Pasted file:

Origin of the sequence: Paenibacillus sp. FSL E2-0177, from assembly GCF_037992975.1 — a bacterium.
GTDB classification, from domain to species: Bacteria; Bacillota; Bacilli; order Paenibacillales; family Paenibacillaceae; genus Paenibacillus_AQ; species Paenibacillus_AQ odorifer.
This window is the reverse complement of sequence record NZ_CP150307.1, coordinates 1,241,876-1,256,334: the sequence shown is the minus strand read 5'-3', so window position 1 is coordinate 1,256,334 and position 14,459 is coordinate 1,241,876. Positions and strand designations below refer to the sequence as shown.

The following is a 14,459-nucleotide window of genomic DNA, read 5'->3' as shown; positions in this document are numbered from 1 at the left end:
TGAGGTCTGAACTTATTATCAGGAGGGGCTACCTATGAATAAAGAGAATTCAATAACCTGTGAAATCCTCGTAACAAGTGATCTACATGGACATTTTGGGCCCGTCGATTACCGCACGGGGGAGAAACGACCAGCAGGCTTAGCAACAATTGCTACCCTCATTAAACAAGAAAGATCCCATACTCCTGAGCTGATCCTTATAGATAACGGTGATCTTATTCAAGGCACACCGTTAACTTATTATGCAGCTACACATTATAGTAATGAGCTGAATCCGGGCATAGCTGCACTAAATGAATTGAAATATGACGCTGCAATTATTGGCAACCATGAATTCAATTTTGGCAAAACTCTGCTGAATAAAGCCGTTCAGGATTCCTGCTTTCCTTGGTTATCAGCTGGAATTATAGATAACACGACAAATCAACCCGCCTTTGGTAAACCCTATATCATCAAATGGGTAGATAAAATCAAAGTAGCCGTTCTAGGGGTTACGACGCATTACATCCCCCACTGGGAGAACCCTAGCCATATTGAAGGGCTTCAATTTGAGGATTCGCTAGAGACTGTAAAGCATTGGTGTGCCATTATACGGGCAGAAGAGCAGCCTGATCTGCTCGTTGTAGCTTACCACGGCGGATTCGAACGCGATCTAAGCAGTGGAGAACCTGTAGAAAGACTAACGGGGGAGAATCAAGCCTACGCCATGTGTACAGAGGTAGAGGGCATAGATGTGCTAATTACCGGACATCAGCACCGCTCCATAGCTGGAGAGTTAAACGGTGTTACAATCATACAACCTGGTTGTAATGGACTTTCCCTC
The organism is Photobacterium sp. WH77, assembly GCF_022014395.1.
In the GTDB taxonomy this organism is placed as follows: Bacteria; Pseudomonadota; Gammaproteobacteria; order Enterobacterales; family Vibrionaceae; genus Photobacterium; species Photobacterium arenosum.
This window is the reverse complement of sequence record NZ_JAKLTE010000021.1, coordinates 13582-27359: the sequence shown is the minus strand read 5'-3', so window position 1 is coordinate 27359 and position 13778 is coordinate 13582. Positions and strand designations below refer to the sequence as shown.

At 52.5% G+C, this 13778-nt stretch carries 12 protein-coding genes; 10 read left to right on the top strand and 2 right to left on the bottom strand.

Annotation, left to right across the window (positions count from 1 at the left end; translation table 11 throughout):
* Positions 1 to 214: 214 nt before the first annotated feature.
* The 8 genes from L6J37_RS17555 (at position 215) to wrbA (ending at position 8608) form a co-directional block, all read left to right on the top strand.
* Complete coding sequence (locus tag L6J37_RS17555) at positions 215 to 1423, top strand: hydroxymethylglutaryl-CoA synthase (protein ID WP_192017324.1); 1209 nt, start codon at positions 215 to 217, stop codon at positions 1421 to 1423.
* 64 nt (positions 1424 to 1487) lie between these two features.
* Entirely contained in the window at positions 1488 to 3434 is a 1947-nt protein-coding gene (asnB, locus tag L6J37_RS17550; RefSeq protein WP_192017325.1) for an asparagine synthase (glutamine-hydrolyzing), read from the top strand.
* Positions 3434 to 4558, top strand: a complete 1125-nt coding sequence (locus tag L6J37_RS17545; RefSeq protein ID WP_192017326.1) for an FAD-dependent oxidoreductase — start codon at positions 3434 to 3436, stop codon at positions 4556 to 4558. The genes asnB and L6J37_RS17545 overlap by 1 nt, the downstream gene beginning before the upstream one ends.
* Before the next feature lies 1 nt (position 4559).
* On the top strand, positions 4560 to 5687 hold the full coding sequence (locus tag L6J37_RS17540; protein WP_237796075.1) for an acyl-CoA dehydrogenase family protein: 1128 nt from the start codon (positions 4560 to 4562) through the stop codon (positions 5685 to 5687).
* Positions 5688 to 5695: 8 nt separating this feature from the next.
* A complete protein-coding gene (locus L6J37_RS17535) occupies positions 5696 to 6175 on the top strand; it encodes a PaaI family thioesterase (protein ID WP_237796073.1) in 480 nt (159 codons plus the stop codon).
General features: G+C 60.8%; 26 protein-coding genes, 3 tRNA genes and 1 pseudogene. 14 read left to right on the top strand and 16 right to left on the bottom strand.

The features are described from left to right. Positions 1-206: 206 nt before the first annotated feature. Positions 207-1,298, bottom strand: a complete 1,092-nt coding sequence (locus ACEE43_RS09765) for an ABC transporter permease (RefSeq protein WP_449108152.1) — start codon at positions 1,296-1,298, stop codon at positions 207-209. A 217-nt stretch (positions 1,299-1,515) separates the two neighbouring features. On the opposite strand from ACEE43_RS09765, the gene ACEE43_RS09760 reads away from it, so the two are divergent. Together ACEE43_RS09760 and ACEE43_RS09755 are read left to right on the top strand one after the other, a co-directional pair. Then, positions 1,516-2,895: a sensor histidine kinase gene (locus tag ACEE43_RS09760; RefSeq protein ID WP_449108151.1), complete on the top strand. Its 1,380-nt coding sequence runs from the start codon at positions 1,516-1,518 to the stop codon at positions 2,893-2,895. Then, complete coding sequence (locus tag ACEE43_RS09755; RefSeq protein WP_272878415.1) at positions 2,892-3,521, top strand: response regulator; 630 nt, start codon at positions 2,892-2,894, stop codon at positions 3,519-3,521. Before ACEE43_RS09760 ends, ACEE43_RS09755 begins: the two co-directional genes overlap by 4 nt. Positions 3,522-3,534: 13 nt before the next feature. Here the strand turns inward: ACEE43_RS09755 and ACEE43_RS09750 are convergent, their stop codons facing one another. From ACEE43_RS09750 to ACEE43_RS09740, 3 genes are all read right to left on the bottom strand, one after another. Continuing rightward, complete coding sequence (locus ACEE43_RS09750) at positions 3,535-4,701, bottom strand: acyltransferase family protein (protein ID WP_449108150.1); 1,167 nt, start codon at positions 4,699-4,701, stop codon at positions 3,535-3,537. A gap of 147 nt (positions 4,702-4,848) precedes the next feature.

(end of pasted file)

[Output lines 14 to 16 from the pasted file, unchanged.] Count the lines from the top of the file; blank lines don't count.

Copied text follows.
* 64 nt (positions 1424 to 1487) lie between these two features.
* Entirely contained in the window at positions 1488 to 3434 is a 1947-nt protein-coding gene (asnB, locus tag L6J37_RS17550; RefSeq protein WP_192017325.1) for an asparagine synthase (glutamine-hydrolyzing), read from the top strand.
* Positions 3434 to 4558, top strand: a complete 1125-nt coding sequence (locus tag L6J37_RS17545; RefSeq protein ID WP_192017326.1) for an FAD-dependent oxidoreductase — start codon at positions 3434 to 3436, stop codon at positions 4556 to 4558. The genes asnB and L6J37_RS17545 overlap by 1 nt, the downstream gene beginning before the upstream one ends.